Costa: Farm Bill Shows We Can Work Together

Washington, DC — Rep. Jim Costa applauded President Obama’s signing of the Farm Bill which marks the end of a more than 3 year contentious debate about the nation’s farm and nutrition policies. As a member of the conference committee that was tasked with crafting compromise legislation, Costa worked with his Democratic and Republican colleagues to find middle ground on political and regional interests.  For California, Costa fought to protect programs that are critical to the state’s agriculture such as specialty crop investments, drought assistance programs, and air quality mitigation efforts.

“We hit a lot of bumps in this debate, but we finally finished the job when we rolled up our sleeves and sat down together,” said Costa. “As partisan interests raged and outside groups weighed in, it seemed at times like we might never see this day. This bill is not perfect, but it is a good faith compromise that protects low-income families and seniors while maintaining the support America’s farmers need to keep feeding the nation.

“This day shows that Congress is still capable of putting the interests of our constituents above the partisan noise.”

The bipartisan compromise Farm Bill that was signed into law today contained many victories for Valley farmers and producers. These include among others:

  • Renews agriculture disaster assistance programs that help farmers, ranchers, and dairy producers keep their operations afloat during difficult times such as the current drought in California.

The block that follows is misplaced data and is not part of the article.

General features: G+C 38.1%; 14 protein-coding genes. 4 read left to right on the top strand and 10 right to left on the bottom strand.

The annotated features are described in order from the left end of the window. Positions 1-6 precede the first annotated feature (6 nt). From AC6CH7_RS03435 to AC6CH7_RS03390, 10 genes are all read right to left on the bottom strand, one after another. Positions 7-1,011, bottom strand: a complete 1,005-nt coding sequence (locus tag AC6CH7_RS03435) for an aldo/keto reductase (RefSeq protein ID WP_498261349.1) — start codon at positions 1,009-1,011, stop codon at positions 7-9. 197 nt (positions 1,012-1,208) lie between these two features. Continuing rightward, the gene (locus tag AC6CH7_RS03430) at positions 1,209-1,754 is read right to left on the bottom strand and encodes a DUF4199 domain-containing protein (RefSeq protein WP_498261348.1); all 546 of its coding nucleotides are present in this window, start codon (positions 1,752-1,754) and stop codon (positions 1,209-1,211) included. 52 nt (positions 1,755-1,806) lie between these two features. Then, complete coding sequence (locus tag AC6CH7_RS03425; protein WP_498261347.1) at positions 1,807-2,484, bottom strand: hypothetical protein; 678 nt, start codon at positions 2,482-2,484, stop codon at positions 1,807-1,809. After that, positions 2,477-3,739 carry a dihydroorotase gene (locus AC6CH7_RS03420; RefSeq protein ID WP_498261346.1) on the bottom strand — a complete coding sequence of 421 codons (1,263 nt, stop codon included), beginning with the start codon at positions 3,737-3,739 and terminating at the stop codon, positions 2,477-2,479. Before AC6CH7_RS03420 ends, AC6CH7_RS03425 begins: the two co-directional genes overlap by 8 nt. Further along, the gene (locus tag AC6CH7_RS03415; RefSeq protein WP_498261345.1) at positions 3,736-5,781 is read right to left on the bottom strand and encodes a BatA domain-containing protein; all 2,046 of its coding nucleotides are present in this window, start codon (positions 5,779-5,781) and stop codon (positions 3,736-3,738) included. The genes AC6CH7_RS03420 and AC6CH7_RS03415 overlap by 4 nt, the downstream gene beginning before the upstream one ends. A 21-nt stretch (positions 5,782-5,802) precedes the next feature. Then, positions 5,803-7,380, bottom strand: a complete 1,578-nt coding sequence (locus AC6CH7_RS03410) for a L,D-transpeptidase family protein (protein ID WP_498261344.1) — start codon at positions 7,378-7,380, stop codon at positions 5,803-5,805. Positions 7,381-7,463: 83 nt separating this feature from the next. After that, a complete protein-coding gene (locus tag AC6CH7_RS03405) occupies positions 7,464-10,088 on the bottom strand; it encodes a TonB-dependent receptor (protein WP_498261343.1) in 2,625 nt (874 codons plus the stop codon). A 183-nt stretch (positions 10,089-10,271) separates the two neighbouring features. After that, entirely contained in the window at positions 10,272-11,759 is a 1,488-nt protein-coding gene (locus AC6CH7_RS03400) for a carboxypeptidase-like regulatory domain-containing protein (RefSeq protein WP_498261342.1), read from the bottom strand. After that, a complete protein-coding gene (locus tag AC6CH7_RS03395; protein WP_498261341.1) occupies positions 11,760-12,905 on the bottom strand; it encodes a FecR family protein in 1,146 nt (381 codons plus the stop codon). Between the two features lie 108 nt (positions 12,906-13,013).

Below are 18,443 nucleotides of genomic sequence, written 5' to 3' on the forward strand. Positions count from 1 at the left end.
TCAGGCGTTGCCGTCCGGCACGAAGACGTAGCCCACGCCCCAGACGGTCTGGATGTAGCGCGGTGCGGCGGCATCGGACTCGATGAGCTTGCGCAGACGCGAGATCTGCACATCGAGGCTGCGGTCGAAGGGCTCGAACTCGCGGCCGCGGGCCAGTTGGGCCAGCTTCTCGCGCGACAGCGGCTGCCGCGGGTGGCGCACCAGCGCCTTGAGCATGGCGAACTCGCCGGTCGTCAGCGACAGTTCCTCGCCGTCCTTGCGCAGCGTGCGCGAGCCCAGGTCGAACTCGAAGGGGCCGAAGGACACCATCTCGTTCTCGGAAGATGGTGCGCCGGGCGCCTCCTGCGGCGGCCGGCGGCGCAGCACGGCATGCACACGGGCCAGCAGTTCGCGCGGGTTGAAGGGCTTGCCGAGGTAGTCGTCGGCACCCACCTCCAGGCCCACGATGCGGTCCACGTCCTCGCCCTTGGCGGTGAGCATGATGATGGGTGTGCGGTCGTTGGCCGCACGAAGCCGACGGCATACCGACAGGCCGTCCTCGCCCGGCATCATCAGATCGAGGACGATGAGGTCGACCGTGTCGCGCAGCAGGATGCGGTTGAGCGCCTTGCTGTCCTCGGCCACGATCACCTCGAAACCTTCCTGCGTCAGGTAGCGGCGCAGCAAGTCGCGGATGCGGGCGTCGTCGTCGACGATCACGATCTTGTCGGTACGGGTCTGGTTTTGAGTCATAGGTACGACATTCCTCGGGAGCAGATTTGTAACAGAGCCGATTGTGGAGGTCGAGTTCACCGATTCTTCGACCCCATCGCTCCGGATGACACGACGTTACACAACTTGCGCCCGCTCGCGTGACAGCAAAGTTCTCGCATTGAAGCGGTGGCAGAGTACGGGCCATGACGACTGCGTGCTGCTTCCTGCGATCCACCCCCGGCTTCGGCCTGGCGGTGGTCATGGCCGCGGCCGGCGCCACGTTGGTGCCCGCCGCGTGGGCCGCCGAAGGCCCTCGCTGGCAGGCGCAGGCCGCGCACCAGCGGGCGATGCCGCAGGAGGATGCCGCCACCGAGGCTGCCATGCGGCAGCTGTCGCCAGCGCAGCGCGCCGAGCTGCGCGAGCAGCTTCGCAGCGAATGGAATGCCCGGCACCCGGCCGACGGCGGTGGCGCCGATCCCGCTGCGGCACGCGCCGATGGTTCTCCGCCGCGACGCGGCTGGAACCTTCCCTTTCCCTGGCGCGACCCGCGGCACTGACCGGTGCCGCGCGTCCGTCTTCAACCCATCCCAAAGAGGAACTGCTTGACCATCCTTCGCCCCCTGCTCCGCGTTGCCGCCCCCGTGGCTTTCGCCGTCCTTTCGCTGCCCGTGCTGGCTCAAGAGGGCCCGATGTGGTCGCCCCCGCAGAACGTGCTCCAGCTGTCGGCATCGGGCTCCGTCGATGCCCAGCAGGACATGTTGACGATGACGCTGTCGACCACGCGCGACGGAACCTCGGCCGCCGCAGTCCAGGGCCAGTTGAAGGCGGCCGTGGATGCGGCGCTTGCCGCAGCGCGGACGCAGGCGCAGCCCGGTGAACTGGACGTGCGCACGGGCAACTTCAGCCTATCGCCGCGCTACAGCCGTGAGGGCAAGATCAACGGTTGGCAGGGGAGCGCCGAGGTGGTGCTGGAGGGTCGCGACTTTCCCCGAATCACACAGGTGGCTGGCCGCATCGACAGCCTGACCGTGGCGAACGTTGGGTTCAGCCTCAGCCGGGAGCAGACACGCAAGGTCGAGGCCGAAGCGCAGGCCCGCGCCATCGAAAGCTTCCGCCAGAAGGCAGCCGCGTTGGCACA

• $550 million over 10 years for the Specialty Crop Research Initiative (SCRI) to encourage the development of new technologies and improved efficiencies in the production of specialty crops, plus $25 million for emergency citrus disease research.
  • $800 million for the Specialty Crop Block Grants Program over 10 years to strengthen the market for the specialty crops we grow in our Valley like fruits, vegetables, and nuts.
  • $700 million over 10 years to prevent the introduction and spread of plant pests and diseases.
  • Expansion of Risk Management options for specialty crops and underserved commodities.
  • Maintains level funding ($1.75 billion) for the Environmental Quality Incentives Program (EQIP) with a $25 million dollar carve out for air quality mitigation that assists farmers with upgrades that improve Valley air.

Congressman Costa serves as the Ranking Member on Subcommittee on Livestock, Rural Development, and Credit. He has been a strong advocate for passing a Farm Bill that will modernize the nation’s agriculture policies and provide certainty to Valley agriculture, the economic engine of the region.  Raised on a dairy farm in the Kearney Park area, Costa is a third-generation family farmer.